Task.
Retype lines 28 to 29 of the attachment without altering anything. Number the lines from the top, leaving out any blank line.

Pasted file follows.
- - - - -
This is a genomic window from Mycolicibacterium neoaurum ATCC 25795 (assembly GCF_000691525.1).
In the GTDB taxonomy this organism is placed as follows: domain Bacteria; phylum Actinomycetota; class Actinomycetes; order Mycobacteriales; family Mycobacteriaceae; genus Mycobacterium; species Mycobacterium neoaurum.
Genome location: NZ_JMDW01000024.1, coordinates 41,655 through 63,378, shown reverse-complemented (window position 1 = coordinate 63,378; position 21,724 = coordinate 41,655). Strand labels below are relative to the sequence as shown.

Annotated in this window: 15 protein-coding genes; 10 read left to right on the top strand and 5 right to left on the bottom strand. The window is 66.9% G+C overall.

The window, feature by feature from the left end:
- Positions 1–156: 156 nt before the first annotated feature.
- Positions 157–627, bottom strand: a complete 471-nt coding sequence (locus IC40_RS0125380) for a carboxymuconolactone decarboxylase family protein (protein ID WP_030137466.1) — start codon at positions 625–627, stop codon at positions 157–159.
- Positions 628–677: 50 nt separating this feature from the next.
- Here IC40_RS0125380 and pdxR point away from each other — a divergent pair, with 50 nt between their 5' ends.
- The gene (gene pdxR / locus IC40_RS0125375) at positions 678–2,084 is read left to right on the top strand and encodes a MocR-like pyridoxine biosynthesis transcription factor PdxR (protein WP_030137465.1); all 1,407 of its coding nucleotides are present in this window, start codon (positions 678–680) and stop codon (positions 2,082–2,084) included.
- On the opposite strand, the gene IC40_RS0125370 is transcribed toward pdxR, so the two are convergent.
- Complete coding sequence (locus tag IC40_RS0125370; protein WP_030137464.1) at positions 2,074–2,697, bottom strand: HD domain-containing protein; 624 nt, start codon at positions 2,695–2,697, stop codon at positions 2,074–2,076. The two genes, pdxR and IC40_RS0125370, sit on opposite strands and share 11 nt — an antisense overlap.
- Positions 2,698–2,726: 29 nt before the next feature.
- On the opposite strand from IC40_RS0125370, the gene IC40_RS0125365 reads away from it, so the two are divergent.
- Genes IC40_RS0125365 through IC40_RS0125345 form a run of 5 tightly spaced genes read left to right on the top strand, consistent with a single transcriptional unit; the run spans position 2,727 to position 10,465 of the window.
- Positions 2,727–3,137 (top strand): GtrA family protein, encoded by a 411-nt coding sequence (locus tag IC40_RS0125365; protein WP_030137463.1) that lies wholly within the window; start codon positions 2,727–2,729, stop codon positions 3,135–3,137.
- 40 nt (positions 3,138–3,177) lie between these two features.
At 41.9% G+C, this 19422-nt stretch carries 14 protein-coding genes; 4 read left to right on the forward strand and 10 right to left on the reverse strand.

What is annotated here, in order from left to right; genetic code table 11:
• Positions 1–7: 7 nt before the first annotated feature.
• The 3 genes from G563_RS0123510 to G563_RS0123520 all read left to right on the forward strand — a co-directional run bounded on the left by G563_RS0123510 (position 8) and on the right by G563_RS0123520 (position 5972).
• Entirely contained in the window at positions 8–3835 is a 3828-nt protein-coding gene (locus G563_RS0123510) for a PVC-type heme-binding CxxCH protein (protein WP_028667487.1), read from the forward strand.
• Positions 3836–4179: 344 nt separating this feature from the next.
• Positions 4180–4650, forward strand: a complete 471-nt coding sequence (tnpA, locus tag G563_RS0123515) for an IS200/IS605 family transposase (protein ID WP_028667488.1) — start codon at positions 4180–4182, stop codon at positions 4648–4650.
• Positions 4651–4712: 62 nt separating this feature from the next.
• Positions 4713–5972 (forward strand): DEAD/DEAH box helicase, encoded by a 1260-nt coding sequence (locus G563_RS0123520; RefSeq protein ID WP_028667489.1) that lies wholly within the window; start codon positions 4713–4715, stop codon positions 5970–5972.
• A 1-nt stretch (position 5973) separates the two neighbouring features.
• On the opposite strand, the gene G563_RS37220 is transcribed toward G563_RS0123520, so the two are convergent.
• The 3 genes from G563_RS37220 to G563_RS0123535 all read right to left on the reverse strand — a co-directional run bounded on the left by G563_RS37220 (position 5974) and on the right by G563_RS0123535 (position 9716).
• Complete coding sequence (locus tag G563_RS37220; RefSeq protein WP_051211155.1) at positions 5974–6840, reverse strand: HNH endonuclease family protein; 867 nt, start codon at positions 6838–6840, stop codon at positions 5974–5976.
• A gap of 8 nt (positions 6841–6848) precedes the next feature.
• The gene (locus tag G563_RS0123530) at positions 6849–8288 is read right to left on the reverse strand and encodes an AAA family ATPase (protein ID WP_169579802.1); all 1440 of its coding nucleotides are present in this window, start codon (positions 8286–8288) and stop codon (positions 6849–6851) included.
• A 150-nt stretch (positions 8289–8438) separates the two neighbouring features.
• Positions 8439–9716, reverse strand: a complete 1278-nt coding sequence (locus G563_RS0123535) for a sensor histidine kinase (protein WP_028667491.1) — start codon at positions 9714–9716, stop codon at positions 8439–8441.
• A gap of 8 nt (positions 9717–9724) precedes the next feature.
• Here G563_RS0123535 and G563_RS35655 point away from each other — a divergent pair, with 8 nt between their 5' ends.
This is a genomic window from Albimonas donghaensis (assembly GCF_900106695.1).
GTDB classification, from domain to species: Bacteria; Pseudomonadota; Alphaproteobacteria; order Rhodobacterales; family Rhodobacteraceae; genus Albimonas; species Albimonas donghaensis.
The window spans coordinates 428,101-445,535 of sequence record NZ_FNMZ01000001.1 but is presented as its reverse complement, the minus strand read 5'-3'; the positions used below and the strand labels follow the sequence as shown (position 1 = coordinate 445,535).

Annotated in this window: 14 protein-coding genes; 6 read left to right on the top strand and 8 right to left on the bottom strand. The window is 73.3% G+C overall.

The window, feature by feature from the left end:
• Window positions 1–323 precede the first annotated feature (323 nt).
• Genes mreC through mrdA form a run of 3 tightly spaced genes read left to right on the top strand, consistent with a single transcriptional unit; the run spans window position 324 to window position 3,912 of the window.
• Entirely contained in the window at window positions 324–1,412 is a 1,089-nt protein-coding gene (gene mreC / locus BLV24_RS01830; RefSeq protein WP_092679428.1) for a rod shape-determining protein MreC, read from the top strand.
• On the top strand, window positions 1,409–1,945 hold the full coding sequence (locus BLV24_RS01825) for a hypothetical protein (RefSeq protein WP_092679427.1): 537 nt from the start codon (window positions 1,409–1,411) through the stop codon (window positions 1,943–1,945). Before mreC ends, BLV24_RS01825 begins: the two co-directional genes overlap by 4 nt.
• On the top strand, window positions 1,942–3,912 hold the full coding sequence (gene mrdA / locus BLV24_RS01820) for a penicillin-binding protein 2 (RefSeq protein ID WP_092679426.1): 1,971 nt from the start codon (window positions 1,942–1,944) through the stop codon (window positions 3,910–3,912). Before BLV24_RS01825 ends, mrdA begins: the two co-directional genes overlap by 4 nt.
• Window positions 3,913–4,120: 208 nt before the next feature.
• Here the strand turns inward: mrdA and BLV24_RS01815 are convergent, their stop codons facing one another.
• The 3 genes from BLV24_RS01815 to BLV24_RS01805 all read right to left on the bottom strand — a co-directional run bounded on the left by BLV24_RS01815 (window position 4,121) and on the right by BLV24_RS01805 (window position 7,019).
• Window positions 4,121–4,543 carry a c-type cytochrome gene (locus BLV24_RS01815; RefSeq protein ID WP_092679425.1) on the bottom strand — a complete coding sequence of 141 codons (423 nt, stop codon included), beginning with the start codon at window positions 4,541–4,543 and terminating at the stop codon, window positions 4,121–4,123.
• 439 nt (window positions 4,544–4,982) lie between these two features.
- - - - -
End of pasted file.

• On the opposite strand, the gene G563_RS37220 is transcribed toward G563_RS0123520, so the two are convergent.
• The 3 genes from G563_RS37220 to G563_RS0123535 all read right to left on the reverse strand — a co-directional run bounded on the left by G563_RS37220 (position 5974) and on the right by G563_RS0123535 (position 9716).